Latin & Soul
I like this one because it's a good example of written poetic form actually being relevant and important for what the poem is about. This is a poem about dancing, and the words are dancing on the page. When I read it my eyes move back and forth, rhythmically, organically. All the distinct fragments make me think of the way, when you're dancing, you sometimes move to a position and hold it, just for a split second, before you move on. Or you don't really mean to hold that position, and maybe you don't actually stay there for longer than you've stayed anywhere, but it feels like a moment. When you're twirling someone outwards with your arm, right when they get to the end of the twirl so that both your arms are outstretched, and then they rebound - right before the rebound, that's what I'm talking about. There's a moment when you feel yourself being at that point, being at a place of changing direction, though you haven't actually changed direction yet. (Think of points on a graph.)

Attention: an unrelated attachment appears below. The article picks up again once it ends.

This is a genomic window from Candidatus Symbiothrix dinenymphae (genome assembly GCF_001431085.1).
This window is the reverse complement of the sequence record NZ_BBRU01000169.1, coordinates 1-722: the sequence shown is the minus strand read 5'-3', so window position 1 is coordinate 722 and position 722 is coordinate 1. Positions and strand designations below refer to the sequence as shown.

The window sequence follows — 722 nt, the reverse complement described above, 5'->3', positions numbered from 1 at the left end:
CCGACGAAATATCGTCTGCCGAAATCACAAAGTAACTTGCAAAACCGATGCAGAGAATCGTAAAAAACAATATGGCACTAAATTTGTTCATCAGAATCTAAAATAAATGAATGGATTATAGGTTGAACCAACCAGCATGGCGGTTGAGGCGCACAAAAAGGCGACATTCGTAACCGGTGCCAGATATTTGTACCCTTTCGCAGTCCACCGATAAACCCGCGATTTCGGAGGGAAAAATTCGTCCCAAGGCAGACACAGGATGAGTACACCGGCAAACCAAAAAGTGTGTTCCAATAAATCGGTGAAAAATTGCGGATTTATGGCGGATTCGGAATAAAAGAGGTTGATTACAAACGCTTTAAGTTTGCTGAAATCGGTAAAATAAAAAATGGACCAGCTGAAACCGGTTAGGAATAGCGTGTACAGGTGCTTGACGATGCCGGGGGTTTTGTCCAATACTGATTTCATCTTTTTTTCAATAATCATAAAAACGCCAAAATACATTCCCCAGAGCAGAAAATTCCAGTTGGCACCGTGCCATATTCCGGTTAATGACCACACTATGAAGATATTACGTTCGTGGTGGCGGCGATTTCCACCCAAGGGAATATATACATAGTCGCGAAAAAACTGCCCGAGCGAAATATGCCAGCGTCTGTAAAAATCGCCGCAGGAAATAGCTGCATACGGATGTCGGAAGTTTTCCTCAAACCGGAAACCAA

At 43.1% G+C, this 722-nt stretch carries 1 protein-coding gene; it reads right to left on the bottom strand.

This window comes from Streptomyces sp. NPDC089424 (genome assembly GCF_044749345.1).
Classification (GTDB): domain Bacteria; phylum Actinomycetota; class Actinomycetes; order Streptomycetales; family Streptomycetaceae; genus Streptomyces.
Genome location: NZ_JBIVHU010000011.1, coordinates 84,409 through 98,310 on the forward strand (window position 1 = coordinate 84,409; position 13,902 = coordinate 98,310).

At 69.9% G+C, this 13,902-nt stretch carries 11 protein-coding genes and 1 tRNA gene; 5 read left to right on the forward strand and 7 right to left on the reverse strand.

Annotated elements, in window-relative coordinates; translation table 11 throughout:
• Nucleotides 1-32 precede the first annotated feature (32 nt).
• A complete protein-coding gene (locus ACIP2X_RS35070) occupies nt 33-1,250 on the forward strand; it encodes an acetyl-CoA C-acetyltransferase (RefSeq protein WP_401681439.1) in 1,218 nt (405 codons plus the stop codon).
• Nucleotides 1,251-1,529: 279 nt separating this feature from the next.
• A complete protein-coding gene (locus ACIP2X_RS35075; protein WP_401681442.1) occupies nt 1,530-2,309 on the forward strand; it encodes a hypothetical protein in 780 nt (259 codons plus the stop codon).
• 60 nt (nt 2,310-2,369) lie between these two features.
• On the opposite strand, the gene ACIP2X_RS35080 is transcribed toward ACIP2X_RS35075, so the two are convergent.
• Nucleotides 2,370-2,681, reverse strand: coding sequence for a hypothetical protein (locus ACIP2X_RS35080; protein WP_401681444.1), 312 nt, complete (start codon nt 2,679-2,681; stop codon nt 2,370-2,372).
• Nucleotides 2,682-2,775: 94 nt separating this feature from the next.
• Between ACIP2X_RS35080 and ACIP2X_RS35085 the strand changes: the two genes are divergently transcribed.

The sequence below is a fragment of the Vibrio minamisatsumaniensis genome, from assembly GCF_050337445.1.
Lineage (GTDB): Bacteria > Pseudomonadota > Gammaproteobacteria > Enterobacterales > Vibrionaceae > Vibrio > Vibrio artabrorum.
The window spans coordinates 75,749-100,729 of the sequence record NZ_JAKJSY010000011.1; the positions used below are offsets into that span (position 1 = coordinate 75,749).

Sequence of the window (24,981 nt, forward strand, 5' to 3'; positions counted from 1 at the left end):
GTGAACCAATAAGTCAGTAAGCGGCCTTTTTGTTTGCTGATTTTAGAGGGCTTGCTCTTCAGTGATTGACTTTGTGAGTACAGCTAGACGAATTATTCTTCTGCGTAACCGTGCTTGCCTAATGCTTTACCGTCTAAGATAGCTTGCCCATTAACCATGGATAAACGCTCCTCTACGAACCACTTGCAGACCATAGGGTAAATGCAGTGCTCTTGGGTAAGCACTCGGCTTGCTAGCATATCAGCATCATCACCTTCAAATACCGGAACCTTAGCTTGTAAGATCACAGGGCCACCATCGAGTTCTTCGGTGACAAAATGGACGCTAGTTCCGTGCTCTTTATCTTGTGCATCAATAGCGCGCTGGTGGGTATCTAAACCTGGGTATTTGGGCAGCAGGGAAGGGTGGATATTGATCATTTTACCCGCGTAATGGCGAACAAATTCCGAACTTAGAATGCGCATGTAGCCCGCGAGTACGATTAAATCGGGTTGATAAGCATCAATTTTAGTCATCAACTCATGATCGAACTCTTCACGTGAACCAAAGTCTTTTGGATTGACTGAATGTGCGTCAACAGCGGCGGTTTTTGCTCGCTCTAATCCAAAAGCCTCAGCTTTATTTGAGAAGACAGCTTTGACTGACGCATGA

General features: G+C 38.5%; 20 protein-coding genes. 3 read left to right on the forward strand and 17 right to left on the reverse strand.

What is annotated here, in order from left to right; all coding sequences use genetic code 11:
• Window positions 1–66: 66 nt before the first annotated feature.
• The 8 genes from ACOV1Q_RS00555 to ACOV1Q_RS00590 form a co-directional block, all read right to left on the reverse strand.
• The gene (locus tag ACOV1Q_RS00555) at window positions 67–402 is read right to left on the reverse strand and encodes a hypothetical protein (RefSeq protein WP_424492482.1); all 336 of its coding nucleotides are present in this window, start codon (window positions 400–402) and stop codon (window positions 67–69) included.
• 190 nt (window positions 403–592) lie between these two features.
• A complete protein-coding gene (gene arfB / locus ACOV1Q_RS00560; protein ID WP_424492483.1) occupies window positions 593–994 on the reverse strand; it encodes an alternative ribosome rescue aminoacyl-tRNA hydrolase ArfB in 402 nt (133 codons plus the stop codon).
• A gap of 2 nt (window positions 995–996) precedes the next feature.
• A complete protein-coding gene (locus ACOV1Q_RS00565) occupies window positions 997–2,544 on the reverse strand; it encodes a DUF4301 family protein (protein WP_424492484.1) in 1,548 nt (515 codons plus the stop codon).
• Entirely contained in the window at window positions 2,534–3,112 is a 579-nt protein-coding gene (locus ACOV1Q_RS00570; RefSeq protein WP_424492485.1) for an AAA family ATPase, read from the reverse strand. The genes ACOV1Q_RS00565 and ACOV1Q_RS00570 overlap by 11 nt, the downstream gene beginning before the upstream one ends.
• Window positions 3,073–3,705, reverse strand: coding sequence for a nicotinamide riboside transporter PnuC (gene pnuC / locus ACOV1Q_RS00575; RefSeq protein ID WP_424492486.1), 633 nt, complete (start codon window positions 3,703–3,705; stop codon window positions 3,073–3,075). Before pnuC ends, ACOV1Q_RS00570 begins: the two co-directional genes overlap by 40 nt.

I also love this:
a piano is trying to break a molecule
is trying to lift the stage into orbit
There's something about the language of effort here, like you can picture the piano groaning under the strain of being played so furiously, so enthusiastically. That's one of my favorite things about going to see live music; when you can see that the musician is so into it, it just brings this whole other level of excitement to being there. A musician can bring a certain type of joy to a performance that just heightens the joy of the audience.
And I like the repetition of "dance" in the first bits of the poem. What that makes me think of is the way dancing can be very zen, the way you can get lost in it. It drowns out everything else and the music takes you "away-away-away" and all you know is dance-dance-dance. All you are is a dancer (sometimes not even a dancer, but just the dance).